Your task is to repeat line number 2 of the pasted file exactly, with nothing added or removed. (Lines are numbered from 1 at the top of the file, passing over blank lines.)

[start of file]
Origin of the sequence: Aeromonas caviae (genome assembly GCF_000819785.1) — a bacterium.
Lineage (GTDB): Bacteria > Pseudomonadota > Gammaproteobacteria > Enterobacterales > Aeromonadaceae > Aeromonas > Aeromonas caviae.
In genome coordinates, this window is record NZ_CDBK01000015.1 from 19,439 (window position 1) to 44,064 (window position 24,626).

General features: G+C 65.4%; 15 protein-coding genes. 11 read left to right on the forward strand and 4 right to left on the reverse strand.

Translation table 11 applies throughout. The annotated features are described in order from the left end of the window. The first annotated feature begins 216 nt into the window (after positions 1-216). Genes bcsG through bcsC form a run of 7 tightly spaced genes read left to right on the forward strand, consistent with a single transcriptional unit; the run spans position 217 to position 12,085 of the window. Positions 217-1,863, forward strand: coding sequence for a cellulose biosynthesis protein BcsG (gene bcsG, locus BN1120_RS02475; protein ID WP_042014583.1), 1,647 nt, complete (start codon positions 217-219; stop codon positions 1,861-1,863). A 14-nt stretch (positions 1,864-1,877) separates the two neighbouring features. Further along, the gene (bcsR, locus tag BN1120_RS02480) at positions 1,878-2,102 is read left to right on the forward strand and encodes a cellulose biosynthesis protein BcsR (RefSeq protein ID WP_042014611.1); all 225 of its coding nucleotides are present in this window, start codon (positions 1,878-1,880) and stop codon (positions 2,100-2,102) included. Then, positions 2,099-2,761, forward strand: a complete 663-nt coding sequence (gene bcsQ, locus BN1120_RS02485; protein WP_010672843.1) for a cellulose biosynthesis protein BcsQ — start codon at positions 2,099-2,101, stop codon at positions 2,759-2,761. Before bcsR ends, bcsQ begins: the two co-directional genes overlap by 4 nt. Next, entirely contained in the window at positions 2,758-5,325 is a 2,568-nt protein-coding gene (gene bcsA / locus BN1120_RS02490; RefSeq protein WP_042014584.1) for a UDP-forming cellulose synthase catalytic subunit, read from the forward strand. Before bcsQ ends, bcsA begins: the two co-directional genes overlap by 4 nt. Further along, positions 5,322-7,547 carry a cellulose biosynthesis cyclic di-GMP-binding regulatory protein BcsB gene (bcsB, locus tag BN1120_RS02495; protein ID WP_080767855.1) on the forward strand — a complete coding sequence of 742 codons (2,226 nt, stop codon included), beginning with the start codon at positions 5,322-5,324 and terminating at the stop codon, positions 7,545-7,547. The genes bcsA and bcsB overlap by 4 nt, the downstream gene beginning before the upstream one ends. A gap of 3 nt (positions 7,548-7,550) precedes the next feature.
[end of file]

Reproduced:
Lineage (GTDB): Bacteria > Pseudomonadota > Gammaproteobacteria > Enterobacterales > Aeromonadaceae > Aeromonas > Aeromonas caviae.